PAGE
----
An exposition on media literacy education

The media, especially the new media, has become an integral part of many literate persons. Many people now solely rely on social media as a source of information on national issues and happenings. For many, social media has become an addiction and, in fact, a regular distraction.

As far back as 2010, Rideout, Foehr and Roberts reported that the media is one of the most powerful forces in the lives of young people in modern society and that young people spend an average of seven and a half hours with the media every day. This statistics would evidently have gone up after thirteen years.

Given the huge impact of the media, it is essential that users are enlightened on its deployment. In other words, this treatise will discuss media literacy, media literacy education and the relevance of this form of education in this age.

Olatunji and Akhagba (2013) explain media literacy as “the ability to effectively and efficiently access, analyse, evaluate, create, comprehend and utilise messages across a variety of contexts”. From this definition, we may want to say that many people who have got access to the media today are not literate.

Beyond being able to access information from the media, many are incapable of subjecting such information to evaluation and are even unable to process and comprehend such information. This deficiency makes it difficult for many people to decipher the actual intention of information and posts found in the media.

Media literacy, thus, demands that a person is able to subject a piece of information to critical thinking in order to establish the truth or falsity of such information, on the one hand; and to get the intention of the writer, on the other hand. Deciphering a writer’s intention is important because it is possible to add bias to truth for personal interest.

All of the aspects of media literacy, as enumerated in Olatunji and Akhagba’s definition, which are lacking in many people who source information (not, “source for information”!) from the media, are the essence of media literacy education. According to the National Association for Media Literacy Education, media literacy education is “the active inquiry and critical thinking about the messages we receive and create so as to develop informed, reflective, and engaged participants essential to a democratic society” (Culver & Redmond, 2019:2).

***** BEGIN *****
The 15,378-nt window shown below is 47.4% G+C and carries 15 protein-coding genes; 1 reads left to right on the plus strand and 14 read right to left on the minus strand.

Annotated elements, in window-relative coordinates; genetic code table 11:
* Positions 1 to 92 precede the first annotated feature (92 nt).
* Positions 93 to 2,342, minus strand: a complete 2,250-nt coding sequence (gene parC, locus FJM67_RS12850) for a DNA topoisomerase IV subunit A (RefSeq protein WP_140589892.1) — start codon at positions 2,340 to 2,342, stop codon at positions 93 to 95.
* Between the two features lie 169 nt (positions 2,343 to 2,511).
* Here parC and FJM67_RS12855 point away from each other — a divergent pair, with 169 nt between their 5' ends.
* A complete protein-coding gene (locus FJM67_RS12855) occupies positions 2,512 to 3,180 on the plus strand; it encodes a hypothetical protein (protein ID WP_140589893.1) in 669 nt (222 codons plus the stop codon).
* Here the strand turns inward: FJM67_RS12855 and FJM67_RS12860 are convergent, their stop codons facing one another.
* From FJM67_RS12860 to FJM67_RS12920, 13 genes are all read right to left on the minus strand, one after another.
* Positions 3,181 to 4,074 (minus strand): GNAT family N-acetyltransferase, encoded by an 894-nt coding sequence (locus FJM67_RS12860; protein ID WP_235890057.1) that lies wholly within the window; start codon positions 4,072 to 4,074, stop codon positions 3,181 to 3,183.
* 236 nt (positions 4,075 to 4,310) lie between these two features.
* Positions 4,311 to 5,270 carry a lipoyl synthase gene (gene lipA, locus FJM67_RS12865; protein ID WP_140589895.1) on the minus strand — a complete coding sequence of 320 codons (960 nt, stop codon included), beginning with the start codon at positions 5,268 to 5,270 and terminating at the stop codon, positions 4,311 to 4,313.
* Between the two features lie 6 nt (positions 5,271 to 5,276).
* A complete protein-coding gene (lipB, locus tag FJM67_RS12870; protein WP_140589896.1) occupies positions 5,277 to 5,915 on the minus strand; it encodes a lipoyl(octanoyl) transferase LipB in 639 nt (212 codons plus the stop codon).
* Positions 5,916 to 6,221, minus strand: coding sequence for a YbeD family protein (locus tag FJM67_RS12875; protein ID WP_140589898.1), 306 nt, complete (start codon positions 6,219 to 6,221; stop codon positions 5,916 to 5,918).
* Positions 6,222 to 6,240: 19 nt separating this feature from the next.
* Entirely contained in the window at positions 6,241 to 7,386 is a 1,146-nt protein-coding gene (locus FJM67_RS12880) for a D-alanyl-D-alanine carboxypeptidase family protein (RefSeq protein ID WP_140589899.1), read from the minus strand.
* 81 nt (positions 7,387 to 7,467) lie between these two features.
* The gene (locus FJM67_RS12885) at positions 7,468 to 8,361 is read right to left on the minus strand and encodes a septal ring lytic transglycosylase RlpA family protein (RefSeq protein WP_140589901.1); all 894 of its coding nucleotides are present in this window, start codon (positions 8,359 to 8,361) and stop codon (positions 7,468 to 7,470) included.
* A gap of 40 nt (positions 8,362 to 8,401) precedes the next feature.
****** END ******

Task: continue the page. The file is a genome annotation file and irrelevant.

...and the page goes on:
Media literacy education helps to build knowledge about the media so that people do not become unquestioning consumers of information from the media. This education affords consumers of information the depth to read in between the lines and make informed judgements and evaluation of whatever they read or listen to online. Rendered differently, readers are able to evaluate the media for accuracy and bias.

Essentially, media literacy education helps mitigate the impact of harmful media messages and unfounded reports. It also increases the awareness of citizens on the influence of the media. Nigerian media scholars such as Omolade Atofojomo have also established the importance of media literacy education in curbing media abuse among children in Nigeria.

Media literacy education has been reported to help develop critical thinking and viewing skills which help young ones in decision-making (Fuller and Damico 2008).

Moving on, media literacy education does not end at just the ability to interpret information got from the media accurately. In the words of Miailidis (2014), “media literacy education is about more than simply the interpretation and analysis of messages. It must also incorporate the larger environments and landscapes that are part of digital culture”. This implies that the media must be understood in line with the reality of its host country.

Read also: The value of a good education

For instance, during and after the 2023 Nigerian presidential election, much information found in the media was implicitly influenced and affected by the interests and biases of influential politicians who have power over the media. Such societal realities are also indices that must be factored into the consumption of information in the media. Essentially, media literacy education entails media production, reflective communicative practices, and promoting social and global engagement.

Despite the importance of this 21st century form of education, media literacy education has not even seen the light of day (not, “the light of the day”!) in Nigeria. Consequentially, there is the need for the government at both federal and state levels to seek the services of media literacy educators who will train the teachers on the rudiments, crux and instruments of media literacy education so that they can, in turn, teach students.

This form of education should also be incorporated into the curriculum of higher institutions of learning, as a component of general studies. Such knowledge will help reduce the fabrication and spread of fake news and unfounded information in the country, thereby birthing positive effects in many aspects of the country such as its democracy.

In conclusion, media literacy is essential knowledge in the 21st century, and it can only be adequately acquired through media literacy education. This piece is, therefore, a call to the government and private school owners to incorporate this form of education into the curriculum of schools in Nigeria at all levels.

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